British Prime Minister is in Brussels to garner European Parliament support for his EU reform demands.
Just one day to a key summit of European leaders, Cameron met the parliament’s president, Martin Schulz, who said MPs would play a “constructive” role in the process.
During the talks, Schulz said although the parliament would not veto any deal, he could offer no guarantees it would back it fully.
Cameron is set to meet EU Commission President Jean-Claude Juncker as well who said on Tuesday there was no “plan B”.
“If I would say now that we have a plan B, this would indicate a kind of willingness of the Commission to envisage seriously that Britain could leave the European Union.So I am not entering into the details of a plan B, because we don’t have a plan B, we have a plan A. Britain will stay in the European Union as a constructive and active member of the Union,” he said.
Earlier, European Council president Donald Tusk, who is overseeing the UK’s renegotiation, has said talks on the draft deal were “fragile.”
He warned that the negotiations over the UK’s demands were at a critical moment and “the risk of break-up is real.”
Cameron’s four main demands were set out in a letter to Donald Tusk last year. He said the plan was “not mission impossible” but repeated his warning that if he failed to get a deal he “ruled nothing out”: a hint that he could lead a Brexit campaign.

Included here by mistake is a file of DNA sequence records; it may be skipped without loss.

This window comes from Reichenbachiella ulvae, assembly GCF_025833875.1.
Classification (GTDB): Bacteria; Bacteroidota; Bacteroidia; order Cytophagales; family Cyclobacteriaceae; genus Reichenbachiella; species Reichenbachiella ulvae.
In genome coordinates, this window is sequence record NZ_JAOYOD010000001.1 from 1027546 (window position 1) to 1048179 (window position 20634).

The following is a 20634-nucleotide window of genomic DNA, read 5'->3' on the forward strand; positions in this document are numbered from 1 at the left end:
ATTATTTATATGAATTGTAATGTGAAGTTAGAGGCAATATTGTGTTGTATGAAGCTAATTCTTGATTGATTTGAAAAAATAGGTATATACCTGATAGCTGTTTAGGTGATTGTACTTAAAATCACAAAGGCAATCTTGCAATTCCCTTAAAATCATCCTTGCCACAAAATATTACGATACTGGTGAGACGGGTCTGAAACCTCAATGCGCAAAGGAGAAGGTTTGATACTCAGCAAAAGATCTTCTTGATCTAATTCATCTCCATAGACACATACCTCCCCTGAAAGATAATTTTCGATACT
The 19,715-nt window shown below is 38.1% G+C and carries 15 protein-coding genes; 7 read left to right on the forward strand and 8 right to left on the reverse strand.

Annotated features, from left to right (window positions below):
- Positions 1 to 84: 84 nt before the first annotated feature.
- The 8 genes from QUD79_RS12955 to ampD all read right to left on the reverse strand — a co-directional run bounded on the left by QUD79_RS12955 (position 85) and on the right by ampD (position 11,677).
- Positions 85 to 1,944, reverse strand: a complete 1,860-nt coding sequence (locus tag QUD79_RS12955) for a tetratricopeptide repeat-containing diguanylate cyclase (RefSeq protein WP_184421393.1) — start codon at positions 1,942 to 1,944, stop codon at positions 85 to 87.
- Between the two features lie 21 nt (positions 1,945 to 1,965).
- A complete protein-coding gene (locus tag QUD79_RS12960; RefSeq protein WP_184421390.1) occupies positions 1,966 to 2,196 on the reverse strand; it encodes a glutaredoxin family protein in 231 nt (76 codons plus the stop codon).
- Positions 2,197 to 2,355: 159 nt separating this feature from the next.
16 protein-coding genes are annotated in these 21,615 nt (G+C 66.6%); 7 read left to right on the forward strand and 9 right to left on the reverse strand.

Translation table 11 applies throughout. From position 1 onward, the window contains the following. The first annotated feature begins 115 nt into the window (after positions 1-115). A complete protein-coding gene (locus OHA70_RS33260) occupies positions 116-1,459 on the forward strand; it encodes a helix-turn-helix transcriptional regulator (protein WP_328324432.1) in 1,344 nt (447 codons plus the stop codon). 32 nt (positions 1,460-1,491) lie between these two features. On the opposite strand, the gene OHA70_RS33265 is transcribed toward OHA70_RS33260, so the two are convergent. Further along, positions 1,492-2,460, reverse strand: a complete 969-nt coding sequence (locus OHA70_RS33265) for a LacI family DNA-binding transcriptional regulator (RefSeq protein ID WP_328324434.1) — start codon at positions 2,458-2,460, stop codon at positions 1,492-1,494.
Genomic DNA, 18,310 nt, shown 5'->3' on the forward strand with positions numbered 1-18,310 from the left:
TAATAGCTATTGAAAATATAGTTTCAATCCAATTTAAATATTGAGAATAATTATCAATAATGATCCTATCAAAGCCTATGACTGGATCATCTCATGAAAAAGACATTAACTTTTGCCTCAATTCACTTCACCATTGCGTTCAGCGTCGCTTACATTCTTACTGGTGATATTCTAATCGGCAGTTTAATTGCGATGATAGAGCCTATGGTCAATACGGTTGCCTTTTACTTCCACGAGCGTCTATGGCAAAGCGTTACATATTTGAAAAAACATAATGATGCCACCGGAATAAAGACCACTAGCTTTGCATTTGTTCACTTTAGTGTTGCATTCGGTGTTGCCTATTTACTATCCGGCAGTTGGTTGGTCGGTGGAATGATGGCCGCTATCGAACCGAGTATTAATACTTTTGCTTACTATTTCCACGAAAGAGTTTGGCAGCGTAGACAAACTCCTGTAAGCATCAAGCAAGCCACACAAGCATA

The first objective is “to protect the single market for Britain and for others outside the eurozone”, a policy that would require treaty change but has some backing in Berlin, Paris and Rome.
The second is to “write competitiveness into the DNA of the whole European Union” — hardly a contentious concept in Brussels, at least in theory — by cutting the total burden on business, among other things.
A third section would change the EU treaty to exclude Britain from the idea of “ever closer union” and to strengthen the role of national parliaments in European lawmaking; neither is expected to be a deal-breaker. Cameron admits that the fourth issue, restricting access to welfare payments for migrant workers, is the most difficult, with political resistance from Poland and other eastern European countries likely to be fierce.